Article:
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Parliament Highlights – 12 February 2019

12 Feb 2019 2 min read

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Protecting interests of affected persons MOH’s primary concern

Minister for Health Mr Gan Kim Yong has defended the Health Ministry’s actions on the disclosure of the recent HIV data leak and highlighted the importance of managing the situation to reduce the possibility of further exposure and protect the interests of those affected.

Mr Gan, who delivered a Ministerial Statement in Parliament, also rejected any allegation that MOH had sought to cover up the incident. He apologised that the irresponsible actions of Ler Teck Siang, a former MOH officer, have caused distress to the affected persons.

Detailing the sequence of events, Mr Gan shared that MOH first had evidence that US citizen Mikhy Farrera Brochez may have access to confidential HIV related data in 2016, when he provided the police and government authorities with 75 names from the HIV registry. Brochez was then Ler’s partner.

This revelation came after Brochez was arrested for repeatedly refusing to comply with MOH’s order to take a blood test, Mr Gan said. Police later raided Brochez’s and Ler’s premises simultaneously and seized items such as computers, electronic storage devices and files.

Nevertheless, Mr Gan said the ministry has always recognised that there was a risk that Brochez could have hidden more information and the January 2019 leak verified that.

While there have been no signs of further disclosure, Mr Gan said MOH will continue to monitor the situation. “Should we detect any disclosure or online publication of the information, MOH will work with the relevant authorities and parties to take down the content and disable access to the data,” he said.

Mr Gan acknowledged that affected persons might still have concerns about their employment or insurance coverage. On this, he assured the House that Singapore has employment laws to protect employees from wrongful dismissals, including on the grounds of HIV.

Mr Gan also reminded the public that the police will take stern action against anyone who possesses, communicates or uses any of the confidential data arising from this leak.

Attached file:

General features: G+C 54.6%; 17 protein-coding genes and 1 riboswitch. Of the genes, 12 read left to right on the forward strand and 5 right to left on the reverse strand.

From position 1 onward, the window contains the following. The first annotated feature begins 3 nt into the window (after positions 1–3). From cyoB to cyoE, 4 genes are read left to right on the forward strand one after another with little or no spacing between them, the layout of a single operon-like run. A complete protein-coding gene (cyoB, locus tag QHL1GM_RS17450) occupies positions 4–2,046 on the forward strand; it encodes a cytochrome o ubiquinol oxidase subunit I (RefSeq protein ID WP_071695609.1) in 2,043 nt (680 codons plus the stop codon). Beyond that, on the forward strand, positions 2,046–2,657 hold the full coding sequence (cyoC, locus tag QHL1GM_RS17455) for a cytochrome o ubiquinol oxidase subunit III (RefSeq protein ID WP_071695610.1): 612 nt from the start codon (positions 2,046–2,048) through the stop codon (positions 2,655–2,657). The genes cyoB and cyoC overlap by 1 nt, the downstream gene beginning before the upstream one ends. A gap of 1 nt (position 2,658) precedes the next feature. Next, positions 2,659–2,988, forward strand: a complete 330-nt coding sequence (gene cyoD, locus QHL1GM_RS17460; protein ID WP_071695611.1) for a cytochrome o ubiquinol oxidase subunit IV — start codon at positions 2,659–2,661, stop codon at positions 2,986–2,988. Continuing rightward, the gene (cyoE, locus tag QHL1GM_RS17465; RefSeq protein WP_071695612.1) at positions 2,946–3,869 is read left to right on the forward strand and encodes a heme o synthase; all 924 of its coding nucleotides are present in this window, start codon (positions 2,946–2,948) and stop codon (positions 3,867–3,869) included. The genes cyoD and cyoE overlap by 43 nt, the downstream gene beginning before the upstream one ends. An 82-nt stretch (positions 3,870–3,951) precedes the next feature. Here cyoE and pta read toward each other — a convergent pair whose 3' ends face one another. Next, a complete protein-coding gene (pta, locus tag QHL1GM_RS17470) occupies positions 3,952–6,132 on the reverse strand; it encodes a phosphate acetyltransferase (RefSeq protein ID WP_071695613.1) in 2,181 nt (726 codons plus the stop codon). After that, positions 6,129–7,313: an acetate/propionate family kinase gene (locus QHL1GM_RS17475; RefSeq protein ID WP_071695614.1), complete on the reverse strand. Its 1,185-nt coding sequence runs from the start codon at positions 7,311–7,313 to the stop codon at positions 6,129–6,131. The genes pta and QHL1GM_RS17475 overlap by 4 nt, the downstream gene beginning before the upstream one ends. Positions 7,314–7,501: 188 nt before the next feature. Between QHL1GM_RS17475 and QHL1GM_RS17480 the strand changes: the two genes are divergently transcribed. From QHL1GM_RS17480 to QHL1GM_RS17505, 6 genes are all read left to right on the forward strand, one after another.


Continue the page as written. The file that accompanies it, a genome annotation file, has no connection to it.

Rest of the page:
“The police are engaging their American counterparts and are seeking their assistance in the investigations against Brochez. The police will spare no effort pursuing all avenues to bring Brochez to justice,” Mr Gan said.

Update to legal framework to tackle foreign interference

In response to questions in Parliament on laws in dealing with foreign interference in domestic elections and politics, Senior Minister of State for Law and Health Mr Edwin Tong responded that the laws have to be updated so that Singapore does not fall prey to such tactics.

Relating to the testimonies given during the Select Committee on Deliberate Online Falsehoods, Mr Tong also highlighted the use of articles and social media to influence Singapore’s population.

“In the physical world, foreign actors may interfere in our domestic politics through the use of proxies, by funding or donating to politically-involved individuals and organisations, or by taking on key leadership roles in the organisations,” he emphasised.

The legislation to counter hostile information campaign, added Mr Tong, should have two objectives:

  • Allow the Government to swiftly and effectively act to disrupt and counter false, misleading and inauthentic information and narratives spread by foreign actors
  • Government must be able to pre-emptively expose clandestine foreign interference campaigns

Reiterating the need for Singaporeans to be sensitised to the threat of foreign influence, Mr Tong said, “We are our own first line of defence. We must learn to be sceptical of and be able to discern falsehoods or half-truths and detect foreign actors, and their attempts to interfere in our politics.”

Image: Screengrab from CNA